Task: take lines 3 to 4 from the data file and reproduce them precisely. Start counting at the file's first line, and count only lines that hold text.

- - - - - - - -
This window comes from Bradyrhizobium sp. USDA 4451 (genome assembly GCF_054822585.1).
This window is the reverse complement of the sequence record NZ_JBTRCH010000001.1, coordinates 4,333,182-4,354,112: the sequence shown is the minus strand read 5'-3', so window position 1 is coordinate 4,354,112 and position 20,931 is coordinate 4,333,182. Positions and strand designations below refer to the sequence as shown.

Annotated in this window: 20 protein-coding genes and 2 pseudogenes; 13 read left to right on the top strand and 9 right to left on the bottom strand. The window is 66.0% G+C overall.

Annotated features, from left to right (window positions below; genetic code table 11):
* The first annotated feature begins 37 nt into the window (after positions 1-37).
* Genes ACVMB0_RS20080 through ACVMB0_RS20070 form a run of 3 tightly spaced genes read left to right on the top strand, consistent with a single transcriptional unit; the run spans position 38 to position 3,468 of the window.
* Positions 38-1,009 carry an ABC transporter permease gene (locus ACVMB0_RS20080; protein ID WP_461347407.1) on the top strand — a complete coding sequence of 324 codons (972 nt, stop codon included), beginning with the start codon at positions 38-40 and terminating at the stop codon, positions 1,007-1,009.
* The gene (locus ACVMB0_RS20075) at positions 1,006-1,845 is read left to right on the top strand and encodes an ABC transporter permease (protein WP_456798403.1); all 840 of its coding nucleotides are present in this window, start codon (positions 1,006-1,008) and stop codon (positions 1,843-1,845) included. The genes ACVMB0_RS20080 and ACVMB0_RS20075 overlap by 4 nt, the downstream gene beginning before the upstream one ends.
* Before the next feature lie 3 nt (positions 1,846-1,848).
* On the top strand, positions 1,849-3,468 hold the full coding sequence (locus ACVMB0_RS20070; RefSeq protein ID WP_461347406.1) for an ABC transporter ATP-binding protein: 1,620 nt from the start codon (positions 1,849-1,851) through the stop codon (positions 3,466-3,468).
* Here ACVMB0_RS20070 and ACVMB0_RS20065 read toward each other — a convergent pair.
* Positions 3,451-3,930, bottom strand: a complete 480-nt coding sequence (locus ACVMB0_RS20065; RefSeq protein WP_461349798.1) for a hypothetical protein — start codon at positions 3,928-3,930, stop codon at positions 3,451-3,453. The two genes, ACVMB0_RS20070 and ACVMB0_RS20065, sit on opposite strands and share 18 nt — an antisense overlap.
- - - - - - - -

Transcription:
Annotated in this window: 20 protein-coding genes and 2 pseudogenes; 13 read left to right on the top strand and 9 right to left on the bottom strand. The window is 66.0% G+C overall.

Annotated features, from left to right (window positions below; genetic code table 11):